I am a bit surprised that molecular bioscience got cut. Maybe the lab/supply costs were an issue for there.

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Csouders 4 years, 2 months ago

Like I stated above I in no way am advocating against the decisions of the University Advisors; I am only trying to provide insight into a situation that I feel was not always so forthcoming with information and support of the students and faculty within the University. I very much respect and love Dr. Pat, and am looking forward to her leading the charge of Wildcats into the future for years to come.

I unfortunatly will be graduating with a bitter taste in my mouth at the loss of a major that was so influential in my journey to adulthood, and the sadness that no longer will such a wonderful friend and professor will be unable to share all of his knowledge with the students at the University within the classroom. Hopefully this situation will work out for the best, and find peace with all parties involved.

-C.Souders

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Csouders 4 years, 2 months ago

My hopes for this post is to bring awareness of what kinds of turmoil this situation can and WILL bring to the University as the aftermath of these initial cuts set in.

First, I will begin by saying that I have the utmost respect for Dr. Long and the process in which she has had to forge through this past year; however, at what expense is this decision to have on the Baker students? While I am currently a senior at the University and will be graduating with a Political Science degree in May; I am writing on behalf of those students unable to complete their requirements in order to graduate with the same major, as well as giving insight into the wonderful Professors that are being lost in order to preserve our University.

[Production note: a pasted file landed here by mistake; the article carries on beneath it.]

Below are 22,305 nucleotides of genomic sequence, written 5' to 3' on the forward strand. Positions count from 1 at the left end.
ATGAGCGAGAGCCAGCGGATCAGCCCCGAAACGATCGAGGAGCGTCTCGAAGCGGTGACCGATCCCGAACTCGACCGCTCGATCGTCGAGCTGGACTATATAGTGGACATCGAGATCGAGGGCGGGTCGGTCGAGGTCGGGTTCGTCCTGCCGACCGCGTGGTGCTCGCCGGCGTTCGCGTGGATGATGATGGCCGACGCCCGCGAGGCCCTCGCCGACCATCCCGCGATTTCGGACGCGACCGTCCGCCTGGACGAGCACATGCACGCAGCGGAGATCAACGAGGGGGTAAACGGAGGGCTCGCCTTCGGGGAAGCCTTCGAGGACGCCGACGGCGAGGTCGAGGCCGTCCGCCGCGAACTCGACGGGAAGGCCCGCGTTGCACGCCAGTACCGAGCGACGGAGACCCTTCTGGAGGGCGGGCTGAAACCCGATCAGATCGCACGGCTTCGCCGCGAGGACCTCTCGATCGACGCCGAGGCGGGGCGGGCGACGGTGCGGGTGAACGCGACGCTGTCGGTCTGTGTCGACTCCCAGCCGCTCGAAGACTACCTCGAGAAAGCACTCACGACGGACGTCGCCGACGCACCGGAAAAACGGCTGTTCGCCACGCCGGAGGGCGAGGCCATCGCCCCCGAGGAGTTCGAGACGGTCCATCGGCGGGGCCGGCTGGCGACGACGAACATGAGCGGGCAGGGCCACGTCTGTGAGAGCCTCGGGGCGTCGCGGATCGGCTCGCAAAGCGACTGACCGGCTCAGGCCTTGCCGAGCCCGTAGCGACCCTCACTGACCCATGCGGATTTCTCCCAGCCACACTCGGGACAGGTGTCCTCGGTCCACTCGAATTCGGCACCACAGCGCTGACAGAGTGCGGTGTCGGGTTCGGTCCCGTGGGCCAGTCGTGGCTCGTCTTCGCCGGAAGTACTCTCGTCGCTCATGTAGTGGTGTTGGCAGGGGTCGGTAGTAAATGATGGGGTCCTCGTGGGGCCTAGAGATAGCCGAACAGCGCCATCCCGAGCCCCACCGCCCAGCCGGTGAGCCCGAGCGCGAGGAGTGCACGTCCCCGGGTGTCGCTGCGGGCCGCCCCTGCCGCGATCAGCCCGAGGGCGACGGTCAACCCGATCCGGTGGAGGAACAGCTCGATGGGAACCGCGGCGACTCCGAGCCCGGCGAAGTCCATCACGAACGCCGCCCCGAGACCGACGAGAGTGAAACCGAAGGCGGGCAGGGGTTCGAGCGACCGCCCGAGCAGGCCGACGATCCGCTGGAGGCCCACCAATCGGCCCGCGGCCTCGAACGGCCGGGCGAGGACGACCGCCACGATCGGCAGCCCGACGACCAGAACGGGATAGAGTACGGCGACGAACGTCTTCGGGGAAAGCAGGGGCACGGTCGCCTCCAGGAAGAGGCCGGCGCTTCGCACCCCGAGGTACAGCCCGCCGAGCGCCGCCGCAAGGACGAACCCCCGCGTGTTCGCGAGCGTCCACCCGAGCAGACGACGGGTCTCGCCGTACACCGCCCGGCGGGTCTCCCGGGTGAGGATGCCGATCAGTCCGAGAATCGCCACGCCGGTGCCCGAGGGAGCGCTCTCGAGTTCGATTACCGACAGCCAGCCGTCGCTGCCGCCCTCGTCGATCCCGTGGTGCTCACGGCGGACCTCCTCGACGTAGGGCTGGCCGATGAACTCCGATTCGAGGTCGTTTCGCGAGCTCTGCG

Though I understand that this was no easy task, and that in order to preserve the campus things must be cut. However, why are depriving the students of this amazing University the chance to pursue what they feel is their calling when they carefully declare their major and discipline? I feel as though political scientists are very unique people, as with any major you specifically "fit" into it, and I would have never been able to find my place at Baker without the help of Dr. Bruce Anderson within the Political Science Department. Dr. Anderson provided me with tools I needed to go out into the world and find what truly would be my purpose in life. Not only are we doing a major disservice to the incoming freshmen by limiting Major choices, but we are depriving them of the ability to meet and find a Professor just like Dr. Anderson. Are we willing to settle for a less qualified teacher or adjunct to teach our students instead of a Dr. who is more than willing to assist in every way possible. While I am attempting to provide an unbias opinion, it is incredibly hard not to. As you step out into the work force it becomes and intimidating and scary arena filled with harsh critics and those that do not support you; these professors provide more than just a service to the students of this institution, they provide a friendship and a sense of self understanding. The Professors of these departments are all unique and special to each and every person here; losing one is hard enough, is it really necessary to continue cutting the quality of the education with each release of a major or professor. I think not.